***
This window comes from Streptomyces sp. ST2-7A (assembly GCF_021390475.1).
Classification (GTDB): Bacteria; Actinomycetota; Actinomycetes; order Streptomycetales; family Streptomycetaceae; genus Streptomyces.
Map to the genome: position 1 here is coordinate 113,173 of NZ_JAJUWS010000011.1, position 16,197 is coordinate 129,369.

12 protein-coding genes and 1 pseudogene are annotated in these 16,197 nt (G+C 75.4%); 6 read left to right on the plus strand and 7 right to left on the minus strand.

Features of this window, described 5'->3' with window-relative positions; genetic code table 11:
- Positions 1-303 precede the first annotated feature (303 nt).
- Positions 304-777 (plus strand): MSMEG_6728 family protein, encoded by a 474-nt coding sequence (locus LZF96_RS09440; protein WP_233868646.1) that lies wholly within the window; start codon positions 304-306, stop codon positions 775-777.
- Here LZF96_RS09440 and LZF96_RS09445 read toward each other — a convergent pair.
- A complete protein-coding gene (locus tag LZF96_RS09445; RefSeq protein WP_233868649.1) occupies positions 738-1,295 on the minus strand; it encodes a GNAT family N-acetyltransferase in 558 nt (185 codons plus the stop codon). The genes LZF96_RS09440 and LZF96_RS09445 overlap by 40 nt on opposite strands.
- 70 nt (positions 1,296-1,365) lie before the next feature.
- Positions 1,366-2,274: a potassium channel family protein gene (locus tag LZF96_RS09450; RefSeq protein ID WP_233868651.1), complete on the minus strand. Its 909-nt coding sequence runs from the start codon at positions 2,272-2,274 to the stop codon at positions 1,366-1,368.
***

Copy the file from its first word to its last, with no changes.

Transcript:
This window comes from Streptomyces sp. ST2-7A (assembly GCF_021390475.1).
Classification (GTDB): Bacteria; Actinomycetota; Actinomycetes; order Streptomycetales; family Streptomycetaceae; genus Streptomyces.
Map to the genome: position 1 here is coordinate 113,173 of NZ_JAJUWS010000011.1, position 16,197 is coordinate 129,369.

12 protein-coding genes and 1 pseudogene are annotated in these 16,197 nt (G+C 75.4%); 6 read left to right on the plus strand and 7 right to left on the minus strand.

Features of this window, described 5'->3' with window-relative positions; genetic code table 11:
- Positions 1-303 precede the first annotated feature (303 nt).
- Positions 304-777 (plus strand): MSMEG_6728 family protein, encoded by a 474-nt coding sequence (locus LZF96_RS09440; protein WP_233868646.1) that lies wholly within the window; start codon positions 304-306, stop codon positions 775-777.
- Here LZF96_RS09440 and LZF96_RS09445 read toward each other — a convergent pair.
- A complete protein-coding gene (locus tag LZF96_RS09445; RefSeq protein WP_233868649.1) occupies positions 738-1,295 on the minus strand; it encodes a GNAT family N-acetyltransferase in 558 nt (185 codons plus the stop codon). The genes LZF96_RS09440 and LZF96_RS09445 overlap by 40 nt on opposite strands.
- 70 nt (positions 1,296-1,365) lie before the next feature.
- Positions 1,366-2,274: a potassium channel family protein gene (locus tag LZF96_RS09450; RefSeq protein ID WP_233868651.1), complete on the minus strand. Its 909-nt coding sequence runs from the start codon at positions 2,272-2,274 to the stop codon at positions 1,366-1,368.